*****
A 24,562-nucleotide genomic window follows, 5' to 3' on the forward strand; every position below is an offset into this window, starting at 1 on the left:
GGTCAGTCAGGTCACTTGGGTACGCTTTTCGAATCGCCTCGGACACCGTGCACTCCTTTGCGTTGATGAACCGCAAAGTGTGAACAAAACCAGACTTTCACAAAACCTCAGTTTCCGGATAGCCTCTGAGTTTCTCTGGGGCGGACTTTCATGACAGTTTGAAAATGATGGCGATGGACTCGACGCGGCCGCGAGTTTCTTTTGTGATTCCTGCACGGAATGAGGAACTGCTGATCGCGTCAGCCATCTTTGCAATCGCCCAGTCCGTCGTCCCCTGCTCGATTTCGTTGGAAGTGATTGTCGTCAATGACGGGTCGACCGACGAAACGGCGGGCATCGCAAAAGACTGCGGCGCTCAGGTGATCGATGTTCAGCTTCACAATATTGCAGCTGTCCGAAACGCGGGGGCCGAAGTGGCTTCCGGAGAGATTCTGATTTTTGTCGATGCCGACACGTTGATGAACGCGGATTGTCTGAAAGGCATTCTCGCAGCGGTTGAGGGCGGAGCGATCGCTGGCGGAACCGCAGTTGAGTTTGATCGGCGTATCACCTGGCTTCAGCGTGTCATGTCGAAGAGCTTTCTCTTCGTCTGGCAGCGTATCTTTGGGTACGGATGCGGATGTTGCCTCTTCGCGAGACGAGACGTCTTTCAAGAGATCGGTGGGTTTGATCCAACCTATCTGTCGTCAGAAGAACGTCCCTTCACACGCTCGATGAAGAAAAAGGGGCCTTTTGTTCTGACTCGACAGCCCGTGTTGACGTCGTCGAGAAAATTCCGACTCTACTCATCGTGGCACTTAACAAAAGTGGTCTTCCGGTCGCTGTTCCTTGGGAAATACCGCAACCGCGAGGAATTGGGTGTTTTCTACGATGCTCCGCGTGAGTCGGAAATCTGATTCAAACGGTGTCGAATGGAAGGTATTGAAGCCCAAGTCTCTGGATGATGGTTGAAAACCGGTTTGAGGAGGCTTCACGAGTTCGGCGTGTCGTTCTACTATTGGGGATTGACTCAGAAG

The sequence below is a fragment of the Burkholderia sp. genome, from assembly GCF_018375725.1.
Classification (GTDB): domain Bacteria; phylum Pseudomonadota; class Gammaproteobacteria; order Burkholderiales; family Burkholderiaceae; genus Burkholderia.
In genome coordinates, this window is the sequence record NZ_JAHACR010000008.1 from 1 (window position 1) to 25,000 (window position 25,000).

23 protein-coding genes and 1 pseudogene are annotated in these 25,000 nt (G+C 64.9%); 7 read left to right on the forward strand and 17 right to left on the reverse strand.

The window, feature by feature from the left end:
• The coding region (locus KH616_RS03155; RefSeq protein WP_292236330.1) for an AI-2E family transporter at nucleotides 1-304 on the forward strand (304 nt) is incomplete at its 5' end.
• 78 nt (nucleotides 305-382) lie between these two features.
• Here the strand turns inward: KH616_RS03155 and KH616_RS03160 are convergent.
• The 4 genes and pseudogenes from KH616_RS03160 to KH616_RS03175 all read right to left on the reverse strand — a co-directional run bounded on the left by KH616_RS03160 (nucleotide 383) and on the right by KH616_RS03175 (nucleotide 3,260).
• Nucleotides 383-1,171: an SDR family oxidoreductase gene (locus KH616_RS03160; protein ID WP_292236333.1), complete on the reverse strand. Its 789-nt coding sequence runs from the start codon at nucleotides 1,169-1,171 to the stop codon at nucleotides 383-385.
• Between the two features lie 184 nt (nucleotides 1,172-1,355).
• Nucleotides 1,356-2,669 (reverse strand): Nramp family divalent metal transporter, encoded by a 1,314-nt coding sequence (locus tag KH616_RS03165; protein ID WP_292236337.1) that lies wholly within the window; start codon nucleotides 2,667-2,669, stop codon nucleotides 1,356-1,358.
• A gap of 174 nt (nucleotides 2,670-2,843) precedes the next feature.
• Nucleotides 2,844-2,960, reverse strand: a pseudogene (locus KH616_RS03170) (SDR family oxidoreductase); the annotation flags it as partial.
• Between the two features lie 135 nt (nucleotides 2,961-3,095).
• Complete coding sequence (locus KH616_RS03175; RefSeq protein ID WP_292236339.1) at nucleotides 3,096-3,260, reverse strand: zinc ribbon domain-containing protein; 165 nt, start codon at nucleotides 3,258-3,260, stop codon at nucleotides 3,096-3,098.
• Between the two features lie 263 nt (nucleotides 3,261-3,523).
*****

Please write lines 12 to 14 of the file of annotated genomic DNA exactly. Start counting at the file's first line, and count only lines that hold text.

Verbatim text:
• Nucleotides 383-1,171: an SDR family oxidoreductase gene (locus KH616_RS03160; protein ID WP_292236333.1), complete on the reverse strand. Its 789-nt coding sequence runs from the start codon at nucleotides 1,169-1,171 to the stop codon at nucleotides 383-385.
• Between the two features lie 184 nt (nucleotides 1,172-1,355).
• Nucleotides 1,356-2,669 (reverse strand): Nramp family divalent metal transporter, encoded by a 1,314-nt coding sequence (locus tag KH616_RS03165; protein ID WP_292236337.1) that lies wholly within the window; start codon nucleotides 2,667-2,669, stop codon nucleotides 1,356-1,358.